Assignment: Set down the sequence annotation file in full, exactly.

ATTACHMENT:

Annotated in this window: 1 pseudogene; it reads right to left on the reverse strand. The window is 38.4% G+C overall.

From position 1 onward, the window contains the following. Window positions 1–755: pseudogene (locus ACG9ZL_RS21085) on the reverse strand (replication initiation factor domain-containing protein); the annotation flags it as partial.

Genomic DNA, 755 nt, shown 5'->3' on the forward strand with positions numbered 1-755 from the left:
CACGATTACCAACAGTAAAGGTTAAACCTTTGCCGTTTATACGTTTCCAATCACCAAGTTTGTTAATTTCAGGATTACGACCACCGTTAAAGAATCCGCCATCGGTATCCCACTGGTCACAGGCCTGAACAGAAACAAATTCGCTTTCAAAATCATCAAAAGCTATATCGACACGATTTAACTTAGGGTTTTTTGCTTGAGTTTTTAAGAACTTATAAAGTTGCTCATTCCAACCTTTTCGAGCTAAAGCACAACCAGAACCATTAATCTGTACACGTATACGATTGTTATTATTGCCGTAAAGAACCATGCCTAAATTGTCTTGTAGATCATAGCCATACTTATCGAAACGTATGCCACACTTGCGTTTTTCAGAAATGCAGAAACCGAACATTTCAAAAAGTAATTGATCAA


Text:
Annotated in this window: 1 pseudogene; it reads right to left on the reverse strand. The window is 38.4% G+C overall.

From position 1 onward, the window contains the following. Window positions 1–755: pseudogene (locus ACG9ZL_RS21085) on the reverse strand (replication initiation factor domain-containing protein); the annotation flags it as partial.

Genomic DNA, 755 nt, shown 5'->3' on the forward strand with positions numbered 1-755 from the left:
CACGATTACCAACAGTAAAGGTTAAACCTTTGCCGTTTATACGTTTCCAATCACCAAGTTTGTTAATTTCAGGATTACGACCACCGTTAAAGAATCCGCCATCGGTATCCCACTGGTCACAGGCCTGAACAGAAACAAATTCGCTTTCAAAATCATCAAAAGCTATATCGACACGATTTAACTTAGGGTTTTTTGCTTGAGTTTTTAAGAACTTATAAAGTTGCTCATTCCAACCTTTTCGAGCTAAAGCACAACCAGAACCATTAATCTGTACACGTATACGATTGTTATTATTGCCGTAAAGAACCATGCCTAAATTGTCTTGTAGATCATAGCCATACTTATCGAAACGTATGCCACACTTGCGTTTTTCAGAAATGCAGAAACCGAACATTTCAAAAAGTAATTGATCAA